Has Your Life Blown Off Course?

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I recently wrote about a friend who has left his marriage and is unsure what he’ll do next. I haven’t been able to meet with him yet, and even when I do there’s no guarantee he’ll return. Meanwhile, my wife and I are talking with his wife, whom we’ve known even longer, and care for very much. She’s devastated. And we’re in emergency prayer mode. It seems as if her life has blown off course. And yet…

I studied sailing in college and learned that, while it’s fun to “run with the wind,” it doesn’t happen very often. More often, the wind is against you. And you can’t sail directly into the wind, period. So you have to tack, which means to repeatedly “come about,” making lurching 90° turns that cause your sail to careen from one side of the boat to the other, sometimes sweeping unwary passengers overboard. Sailing is not a spectator sport. And neither is marriage.

Or life. Most of the time you have to zigzag, responding to constantly changing 
conditions, executing extreme turns, ducking the sail, and enlisting the help of everyone you can. Challenging? Yes! But the alternatives are worse. Either you, 1) luff—just sit there, dead in the water, as the wind passes you by, or, 2) capsize—get blown over and turn “turtle.” Righting the boat when that happens is possible, but very difficult. And you can’t do it alone.

Right now, our friend’s wife feels like she’s alone. But she isn’t. We and others are ready to help her right the ship. And more importantly, God is ready.

Romans 8:28 says, “God causes all things to work together for good for those who love him and are called according to his purpose.” Note that it doesn’t say God “designs” or “pre-plans” all things to work together—this is no promise of “smooth sailing”—rather, it says he causes all things to work together.Sailing-Tacking

I have a friend named Larry who founded a powerful prison ministry. He did this by, 1) murdering a man, 2) receiving a life sentence, 3) serving a decade of hard time, 4) finding Christ, 5) becoming an in-prison chaplain, 6) receiving a gubernatorial pardon, and 7) building a ministry that has changed the lives of thousands. God didn’t say, “Hey, I think I’ll have Larry kill someone so he can build a wonderful outreach.” Rather, he took Larry’s terrible choices and, once Larry turned his life over to him, “caused” those choices to “work together for good.”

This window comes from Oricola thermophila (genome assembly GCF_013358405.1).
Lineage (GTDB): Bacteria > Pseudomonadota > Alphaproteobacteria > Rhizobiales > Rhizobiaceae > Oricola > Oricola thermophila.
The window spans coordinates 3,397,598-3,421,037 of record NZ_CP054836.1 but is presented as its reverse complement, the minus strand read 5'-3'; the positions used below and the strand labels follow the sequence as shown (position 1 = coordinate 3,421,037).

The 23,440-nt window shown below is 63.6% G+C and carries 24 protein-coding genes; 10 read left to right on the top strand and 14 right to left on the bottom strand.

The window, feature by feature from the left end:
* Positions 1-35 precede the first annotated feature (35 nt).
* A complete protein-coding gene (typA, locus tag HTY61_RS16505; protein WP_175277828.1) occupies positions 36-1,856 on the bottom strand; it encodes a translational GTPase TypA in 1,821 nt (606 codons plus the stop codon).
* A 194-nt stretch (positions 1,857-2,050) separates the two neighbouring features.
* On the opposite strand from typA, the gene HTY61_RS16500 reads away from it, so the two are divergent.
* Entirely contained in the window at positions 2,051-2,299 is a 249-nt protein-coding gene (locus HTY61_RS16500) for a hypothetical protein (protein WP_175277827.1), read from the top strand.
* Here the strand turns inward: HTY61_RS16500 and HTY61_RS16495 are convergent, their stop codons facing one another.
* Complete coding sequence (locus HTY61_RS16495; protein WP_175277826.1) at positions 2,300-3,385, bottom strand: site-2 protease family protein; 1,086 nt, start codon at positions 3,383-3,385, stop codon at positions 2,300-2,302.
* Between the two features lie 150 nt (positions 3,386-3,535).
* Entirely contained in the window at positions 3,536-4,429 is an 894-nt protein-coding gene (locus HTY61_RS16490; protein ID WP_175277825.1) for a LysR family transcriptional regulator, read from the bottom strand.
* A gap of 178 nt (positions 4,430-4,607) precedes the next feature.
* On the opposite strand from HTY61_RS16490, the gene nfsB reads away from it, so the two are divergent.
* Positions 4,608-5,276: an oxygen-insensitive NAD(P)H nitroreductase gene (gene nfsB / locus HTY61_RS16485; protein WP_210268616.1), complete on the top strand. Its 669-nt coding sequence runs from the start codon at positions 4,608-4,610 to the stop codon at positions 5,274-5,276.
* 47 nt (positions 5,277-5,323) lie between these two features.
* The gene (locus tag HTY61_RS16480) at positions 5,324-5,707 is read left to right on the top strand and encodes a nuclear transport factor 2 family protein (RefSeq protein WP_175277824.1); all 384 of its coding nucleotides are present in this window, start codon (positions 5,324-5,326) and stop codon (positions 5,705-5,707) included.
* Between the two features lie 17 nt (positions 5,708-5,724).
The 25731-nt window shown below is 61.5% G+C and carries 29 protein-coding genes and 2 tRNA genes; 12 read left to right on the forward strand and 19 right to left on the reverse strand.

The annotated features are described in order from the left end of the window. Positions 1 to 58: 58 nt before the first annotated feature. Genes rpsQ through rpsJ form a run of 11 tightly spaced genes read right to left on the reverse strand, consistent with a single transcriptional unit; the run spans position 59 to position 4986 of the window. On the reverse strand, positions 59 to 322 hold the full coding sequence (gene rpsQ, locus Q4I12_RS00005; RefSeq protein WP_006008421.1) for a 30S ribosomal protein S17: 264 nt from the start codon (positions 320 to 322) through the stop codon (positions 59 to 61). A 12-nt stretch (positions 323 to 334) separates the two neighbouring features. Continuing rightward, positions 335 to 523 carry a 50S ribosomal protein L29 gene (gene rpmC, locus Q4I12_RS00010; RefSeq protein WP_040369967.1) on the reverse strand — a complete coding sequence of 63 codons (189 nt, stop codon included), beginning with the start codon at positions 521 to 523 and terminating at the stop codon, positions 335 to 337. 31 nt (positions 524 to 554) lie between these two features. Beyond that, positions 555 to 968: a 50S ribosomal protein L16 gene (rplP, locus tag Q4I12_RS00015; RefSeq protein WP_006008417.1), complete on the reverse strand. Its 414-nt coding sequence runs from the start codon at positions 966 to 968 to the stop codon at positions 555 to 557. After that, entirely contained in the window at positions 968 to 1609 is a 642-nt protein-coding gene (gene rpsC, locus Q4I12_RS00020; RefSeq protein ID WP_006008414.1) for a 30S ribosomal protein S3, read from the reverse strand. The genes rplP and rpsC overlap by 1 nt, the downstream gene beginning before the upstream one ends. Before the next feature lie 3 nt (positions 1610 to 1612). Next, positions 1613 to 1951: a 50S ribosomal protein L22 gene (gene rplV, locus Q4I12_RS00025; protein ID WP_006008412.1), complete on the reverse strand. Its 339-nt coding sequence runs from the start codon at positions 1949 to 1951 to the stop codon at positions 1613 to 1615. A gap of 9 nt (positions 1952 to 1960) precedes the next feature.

God can cause whatever happens in your life, your wrong choices or those of others, to get you back on-course, and to change the world for good. So how do you make that happen? Just love him (truly love him–which means letting him navigate), and the “called according to his purpose” part will happen.

So, whether you’re struggling to get your own ship or a friend’s ship back on-course, there’s scary, exhilarating sailing ahead.

All hands on deck.

Posted in For Pastors and Teachers, Quips and Quotes, Religion/Faith | Tagged , , , , , , | 45 Comments

Pass it On!

 “Blessed be the God and father of our Lord Jesus Christ, the father of mercies and God of all comfort, who comforts us in our troubles, so that we can comfort others with the same comfort we ourselves have received.”  ~2 Corinthians 1:3-4

Posted in For Pastors and Teachers, Quips and Quotes, Religion/Faith | Tagged , , , , , , | 11 Comments

Leaf Me Alone!

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“The wind bloweth wherever it pleaseth.” ~John 3:8

Moving from L.A. to Cincinnati introduced me to the overly-romanticized reality of raking leaves. The grand finale of autumn colors is truly lovely. But as Yoda might put it, “Too long on the ground, they are, and too short on the trees!”

Still, necessity is the mother of in(ter)vention, and that’s exactly what my friend Bill did when he intervened, and taught me how to “blow and mow,” i.e. blow the leaves onto the lawn and mulch them up using a lawnmower. “Way easier, this is!” (Yoda) And so it came to pass that I acquired a blower and became a Leafmeister, 1st Class!

One problem: Every year, after I blow and mow my leaves for the “final time,” a late fall wind kicks up and hurls the 8,000,000 remaining leaves on the Mt. Kilimanjaro-sized oak tree in the neighbor’s yard across the street into my yard. (Oak leaves are mower-mockingly flat and tough, by the way.)

And speaking of wind, it’s a fundamental law of nature that, when you are blowing leaves, “An equal or greater amount of wind will arise and blow them in the opposite direction.”

Argghhh!

Where’s my rake?

Posted in Culture, Humor, Memoir | Tagged , , , , , , | 24 Comments

A Filmmaker’s Journal

Turmen Alley

A major publisher is considering publishing my novelization of the screenplay for my feature film Over-the-Rhine. Hence I’ve been working on that and had no blog posts planned for today (I sent it to the publisher just minutes ago, so the proverbial ink is still drying on my screen). And then it occurred to me to post a brief excerpt from the in-progress novel. Here is a short but essential scene that sets in motion much of what follows in this intense drama of addiction and forgiveness.